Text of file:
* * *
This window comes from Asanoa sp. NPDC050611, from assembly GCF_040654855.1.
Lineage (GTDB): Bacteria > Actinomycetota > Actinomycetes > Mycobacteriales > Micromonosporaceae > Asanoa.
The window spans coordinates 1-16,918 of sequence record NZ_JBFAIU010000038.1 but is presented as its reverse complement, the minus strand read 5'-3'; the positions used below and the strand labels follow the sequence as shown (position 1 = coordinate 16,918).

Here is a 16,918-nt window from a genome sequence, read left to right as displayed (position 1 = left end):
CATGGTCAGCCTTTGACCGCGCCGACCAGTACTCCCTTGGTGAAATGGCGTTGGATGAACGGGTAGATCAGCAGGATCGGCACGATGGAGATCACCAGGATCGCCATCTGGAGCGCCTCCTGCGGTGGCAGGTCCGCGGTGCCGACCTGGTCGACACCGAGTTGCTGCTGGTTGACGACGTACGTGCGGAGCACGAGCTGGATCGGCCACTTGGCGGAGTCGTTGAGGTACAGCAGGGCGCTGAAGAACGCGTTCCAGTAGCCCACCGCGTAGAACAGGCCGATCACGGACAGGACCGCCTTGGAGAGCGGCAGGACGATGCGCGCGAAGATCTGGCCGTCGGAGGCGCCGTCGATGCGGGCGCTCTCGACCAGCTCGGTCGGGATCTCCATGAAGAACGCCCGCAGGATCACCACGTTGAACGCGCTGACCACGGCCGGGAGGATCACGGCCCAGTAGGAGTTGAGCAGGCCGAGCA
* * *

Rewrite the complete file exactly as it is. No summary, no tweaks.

This window comes from Asanoa sp. NPDC050611, from assembly GCF_040654855.1.
Lineage (GTDB): Bacteria > Actinomycetota > Actinomycetes > Mycobacteriales > Micromonosporaceae > Asanoa.
The window spans coordinates 1-16,918 of sequence record NZ_JBFAIU010000038.1 but is presented as its reverse complement, the minus strand read 5'-3'; the positions used below and the strand labels follow the sequence as shown (position 1 = coordinate 16,918).

Here is a 16,918-nt window from a genome sequence, read left to right as displayed (position 1 = left end):
CATGGTCAGCCTTTGACCGCGCCGACCAGTACTCCCTTGGTGAAATGGCGTTGGATGAACGGGTAGATCAGCAGGATCGGCACGATGGAGATCACCAGGATCGCCATCTGGAGCGCCTCCTGCGGTGGCAGGTCCGCGGTGCCGACCTGGTCGACACCGAGTTGCTGCTGGTTGACGACGTACGTGCGGAGCACGAGCTGGATCGGCCACTTGGCGGAGTCGTTGAGGTACAGCAGGGCGCTGAAGAACGCGTTCCAGTAGCCCACCGCGTAGAACAGGCCGATCACGGACAGGACCGCCTTGGAGAGCGGCAGGACGATGCGCGCGAAGATCTGGCCGTCGGAGGCGCCGTCGATGCGGGCGCTCTCGACCAGCTCGGTCGGGATCTCCATGAAGAACGCCCGCAGGATCACCACGTTGAACGCGCTGACCACGGCCGGGAGGATCACGGCCCAGTAGGAGTTGAGCAGGCCGAGCA